The buses have stopped. Basic goods don’t get delivered unless store owners truck them in at their own risk and additional expense. People have stopped making trips to the other towns along the highway’s route because they’re not sure if they’ll make it, let alone make it home.
On one rainy afternoon, it took me almost an hour to cover 10 clicks of solid mud, sliding dangerously close to steep ditches or slamming into potholes almost deep enough to swallow the car.
I met a bank teller who can’t get to work some days, meaning the two employee bank doesn’t open. I bought a coke from a kid who couldn’t count the number of days the school bus hadn’t been able to either pick him up or get him to school.
I pried stones out of the brake shoes with the help of an oil roughneck who deals with that kind of screaming every day and says his average windshield lasts two months because of all the stone hits.
I sat with a retired farmer who described the night his wife had a heart attack and he did CPR on her for an hour and pushed Nitro tablets under her tongue while a 911 operator told him to do nothing until the paramedics arrived.
The next day the doctor told him that it was he and not the medical system that had saved her life.
How did this happen in a Province making so much money its new nickname is “Saskaboom!”?
According to the locals, they made a mistake. They stopped voting NDP and were punished for sending somebody else to Regina to represent them.
That made a lot of sense to me, for I’ve seen how the party of Tommy Douglas’ compassionate revolution has devolved to defending union thugs whose sense of entitlement takes precedent over retirees in walkers trying to carry a bag of adult diapers past the picket line at a temporary garbage dump.
In 1960, the socialist government of Tommy Douglas airlifted doctors into Saskatchewan to break a strike by the medical profession to save its population.
In 1990, the socialist government of Bob Rae put its population at risk by reducing the number of doctors training in Ontario universities to save money.
Somewhere along the way, the party that cared became one where you only mattered if you were one of them.
The remarkable “Sand Hills Museum” in Sceptre, exhibits a poster from 1960 detailing the new Medicare plan “$24/person, $48/family” yet sometimes only sees one tourist a day because of the road.
In 2007, the party that had been founded on rural discontent only won seats in a few inner cities and the government changed with Premier Brad Wall’s Saskatchewan party (an offspring of the right wing Reform movement) coming to power. And plans were immediately made to put Highway 32 back together again.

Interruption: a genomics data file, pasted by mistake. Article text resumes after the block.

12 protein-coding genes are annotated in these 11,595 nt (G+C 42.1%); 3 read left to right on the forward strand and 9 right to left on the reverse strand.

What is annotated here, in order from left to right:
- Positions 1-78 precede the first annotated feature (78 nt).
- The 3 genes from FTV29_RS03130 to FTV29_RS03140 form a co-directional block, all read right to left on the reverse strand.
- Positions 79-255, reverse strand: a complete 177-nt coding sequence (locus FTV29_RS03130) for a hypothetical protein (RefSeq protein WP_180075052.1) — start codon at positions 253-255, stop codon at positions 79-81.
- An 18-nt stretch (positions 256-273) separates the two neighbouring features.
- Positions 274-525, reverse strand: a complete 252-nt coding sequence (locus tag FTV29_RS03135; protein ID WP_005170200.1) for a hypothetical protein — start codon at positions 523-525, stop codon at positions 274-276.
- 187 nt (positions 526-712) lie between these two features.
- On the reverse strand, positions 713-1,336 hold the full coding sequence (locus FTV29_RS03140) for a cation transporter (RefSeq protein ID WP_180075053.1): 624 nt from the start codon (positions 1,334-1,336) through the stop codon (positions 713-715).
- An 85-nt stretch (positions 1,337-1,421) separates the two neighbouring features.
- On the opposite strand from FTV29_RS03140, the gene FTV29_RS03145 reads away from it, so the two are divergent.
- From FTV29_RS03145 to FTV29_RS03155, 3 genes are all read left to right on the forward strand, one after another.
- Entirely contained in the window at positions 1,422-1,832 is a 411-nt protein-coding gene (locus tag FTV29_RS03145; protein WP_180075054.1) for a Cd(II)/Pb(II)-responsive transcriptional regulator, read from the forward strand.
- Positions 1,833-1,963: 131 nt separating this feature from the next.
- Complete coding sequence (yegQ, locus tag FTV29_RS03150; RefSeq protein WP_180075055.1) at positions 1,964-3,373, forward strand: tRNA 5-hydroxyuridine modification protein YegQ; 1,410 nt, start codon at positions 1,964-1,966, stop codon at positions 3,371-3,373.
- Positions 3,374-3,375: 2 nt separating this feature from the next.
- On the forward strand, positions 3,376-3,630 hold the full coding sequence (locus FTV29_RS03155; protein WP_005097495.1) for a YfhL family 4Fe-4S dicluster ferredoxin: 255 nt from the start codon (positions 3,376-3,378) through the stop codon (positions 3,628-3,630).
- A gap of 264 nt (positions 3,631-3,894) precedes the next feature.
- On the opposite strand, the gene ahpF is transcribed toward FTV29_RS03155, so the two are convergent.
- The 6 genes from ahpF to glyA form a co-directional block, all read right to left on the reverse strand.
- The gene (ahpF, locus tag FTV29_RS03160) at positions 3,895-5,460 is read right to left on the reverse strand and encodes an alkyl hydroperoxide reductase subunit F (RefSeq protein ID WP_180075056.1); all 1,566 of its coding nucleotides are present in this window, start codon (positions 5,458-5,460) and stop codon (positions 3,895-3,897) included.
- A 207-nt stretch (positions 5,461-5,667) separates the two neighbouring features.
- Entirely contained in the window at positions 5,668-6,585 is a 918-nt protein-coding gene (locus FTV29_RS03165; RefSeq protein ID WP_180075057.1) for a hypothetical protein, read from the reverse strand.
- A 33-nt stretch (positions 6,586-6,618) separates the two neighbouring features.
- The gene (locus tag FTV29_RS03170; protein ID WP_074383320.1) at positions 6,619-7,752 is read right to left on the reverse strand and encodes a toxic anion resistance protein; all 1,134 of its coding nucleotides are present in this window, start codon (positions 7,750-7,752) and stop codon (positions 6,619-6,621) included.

Oddly, although gas revenues from the area are now higher than they’ve ever been and the trainloads of Lentils and velvet are making us new friends all over Asia, the repairs to the highway proceed at a snail’s pace.
It seems the new boss suddenly has other “priorities”.
From personal observation, it would appear that Premier Wall’s most pressing priority is building as many casinos as he can to ensure that none of those gas and potash riches get beyond his borders.
There are new casinos everywhere in the Province. I suggested the locals might actual get the highway fixed if somebody called the Premier’s office and complained about being unable to get to Swift Current’s shiny new “Living Sky” Casino so they could have their pockets vacuumed.
But seriously, how is it possible that people living in one of the richest regions of one of the world’s richest countries can’t be certain an ambulance will arrive in time to save a pensioner who’s had a heart attack, a farmer trapped under an overturned tractor, or a child drowning in a community pool?
Cities in the country facing bankruptcy can still get help to their citizens in under 3 minutes. In Brad Wall’s cash flush Saskatchewan, help might never get there.
A few years ago, people along Highway 32 started fighting back. They sold bumper stickers, a very popular “Pothole Calendar” and a website with the full story (and video) at www.highway32.ca.
They’re getting somewhere, but they could use more help.
If you feel your fellow Canadians should have the same access to health care as you do or simply that people elected to public office are there to serve all the people and not just those who vote for them, pay a visit to the site and kick in your two cents (either literally or figuratively). A few thousand people you’ve never met will be forever in your debt.
And do that soon, because if the tales of Medical need along Highway 32 ever get across the border, we’re in for a week of hysteria on Fox News, more Canada bashing and a lot of Americans who might end up not getting the reformed Medical system they so desperately need.
You might also write a letter to Saskatchewan Premier Brad Wall and ask why a Province that plans to build nuclear power plants and space age wind farms can’t fix a short stretch of highway.
In my letter, I’m also going to mention that all the tourists I talked to thought the downtown of his capital city was a “shithole” with nothing to do or see.
Unless you wanted to visit the casino.